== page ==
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June 25, 2019 - Small Business

SBA Proposed Rule Revised Timeframe for Receipt Calculation in Size Determinations

SBA’s Long-Awaited Implementation of the Runway Extension Act Is Finally Here

Responding to statutory requirements in the 2018 Small Business Runway Extension Act, the Small Business Administration (SBA) issued a proposed rule on June 24, 2019 to adjust its regulations on the calculation of average annual receipts in small business size determinations. This change would increase the size determination review period from three years to five years and would apply to other agencies’ proposed size standards for service-industry concerns that are subject to “receipt based size standards.” The proposed rule can be found here. The SBA proposed this change to “promote consistency government-wide” for size standards.

The proposed rule will change only the period over which SBA will calculate a company’s average annual receipts, and will not change the SBA’s method of aggregating those receipts. Now, if a company has been in business for five or more years, the SBA will calculate the company’s total receipts over the five-year period and divide by five. Where a company has not been in business five years, the SBA will calculate an annualized average based on the number of weeks the company has been in business (i.e., divide the company’s total receipts, divide that total by the number weeks the company has been in business, and multiply by 52).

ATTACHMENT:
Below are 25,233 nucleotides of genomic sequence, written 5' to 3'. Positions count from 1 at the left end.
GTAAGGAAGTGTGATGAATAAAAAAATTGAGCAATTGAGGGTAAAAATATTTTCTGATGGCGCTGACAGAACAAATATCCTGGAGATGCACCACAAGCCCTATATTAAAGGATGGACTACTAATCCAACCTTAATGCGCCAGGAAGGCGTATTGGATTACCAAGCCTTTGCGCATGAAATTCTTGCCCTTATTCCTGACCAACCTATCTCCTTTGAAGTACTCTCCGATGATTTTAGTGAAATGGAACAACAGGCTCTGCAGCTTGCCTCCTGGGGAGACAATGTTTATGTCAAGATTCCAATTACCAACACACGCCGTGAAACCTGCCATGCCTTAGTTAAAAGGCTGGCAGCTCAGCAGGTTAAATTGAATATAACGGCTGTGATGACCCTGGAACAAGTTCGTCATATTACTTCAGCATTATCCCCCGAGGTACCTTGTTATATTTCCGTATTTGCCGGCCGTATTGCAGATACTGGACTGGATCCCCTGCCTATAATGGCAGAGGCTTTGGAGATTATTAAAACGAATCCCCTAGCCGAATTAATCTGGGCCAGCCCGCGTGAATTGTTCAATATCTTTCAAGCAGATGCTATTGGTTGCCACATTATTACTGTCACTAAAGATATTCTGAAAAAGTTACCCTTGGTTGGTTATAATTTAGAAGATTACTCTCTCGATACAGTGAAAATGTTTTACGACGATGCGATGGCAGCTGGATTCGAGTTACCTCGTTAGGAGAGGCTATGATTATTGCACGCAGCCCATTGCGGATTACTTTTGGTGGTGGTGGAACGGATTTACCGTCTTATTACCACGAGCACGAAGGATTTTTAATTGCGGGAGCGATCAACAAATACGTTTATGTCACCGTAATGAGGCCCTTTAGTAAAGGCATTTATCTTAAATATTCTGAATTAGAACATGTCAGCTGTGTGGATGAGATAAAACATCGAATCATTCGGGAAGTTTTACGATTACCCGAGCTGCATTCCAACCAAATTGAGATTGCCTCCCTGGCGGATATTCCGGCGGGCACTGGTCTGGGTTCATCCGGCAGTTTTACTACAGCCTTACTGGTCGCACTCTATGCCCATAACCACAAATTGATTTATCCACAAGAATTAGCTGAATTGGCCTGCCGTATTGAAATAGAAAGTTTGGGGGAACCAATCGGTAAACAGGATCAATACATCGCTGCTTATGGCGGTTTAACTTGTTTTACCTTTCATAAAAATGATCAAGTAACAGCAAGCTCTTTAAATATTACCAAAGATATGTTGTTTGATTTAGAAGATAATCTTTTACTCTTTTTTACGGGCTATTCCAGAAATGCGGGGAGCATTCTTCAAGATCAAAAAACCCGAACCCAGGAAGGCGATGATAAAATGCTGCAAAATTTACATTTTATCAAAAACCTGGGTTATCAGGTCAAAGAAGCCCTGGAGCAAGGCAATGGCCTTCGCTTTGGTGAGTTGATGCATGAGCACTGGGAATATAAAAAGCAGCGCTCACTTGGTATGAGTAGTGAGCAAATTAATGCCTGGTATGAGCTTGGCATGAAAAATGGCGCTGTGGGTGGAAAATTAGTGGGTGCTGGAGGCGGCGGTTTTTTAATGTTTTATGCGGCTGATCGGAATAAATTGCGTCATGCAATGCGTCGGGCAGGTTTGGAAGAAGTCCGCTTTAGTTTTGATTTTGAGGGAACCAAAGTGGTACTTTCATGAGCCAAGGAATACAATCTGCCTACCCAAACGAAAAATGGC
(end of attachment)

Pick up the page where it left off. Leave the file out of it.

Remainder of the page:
The proposed rule also would establish a distinction between the acquisition or sale of a division and the acquisition or sale of a separate legal entity when calculating average annual revenue. The SBA’s regulations exclude revenue from former affiliates sold prior to the date on which a concern’s size is determined, but as of now, it is unclear if that rule would extend to sales of a division within a company. The SBA’s proposed rule would clarify that it would not, reflecting SBA’s position that “[a]ny receipts attributable to a specific division of a concern are certainly receipts earned by the concern.” Nonetheless, the SBA acknowledges “some may feel that distinguishing the sale of a division from that of a subsidiary would elevate form over substance,” and encourages industry comments on the matter.

Because size is determined as of the date of certification, the proposed rule provides that the current three-year period will apply to any certification submitted prior to the effective date of the final rule, as well as any subsequent determination or certification that relates back to a certification or a size appeal before the effective date. This proposed rule does not take effect until the end of the notice and comment period and issuance of the SBA’s final rule.

Final comments are due by August 23, 2019.

*David Allman is a Summer Associate in the Washington, D.C. office and is not admitted to the bar.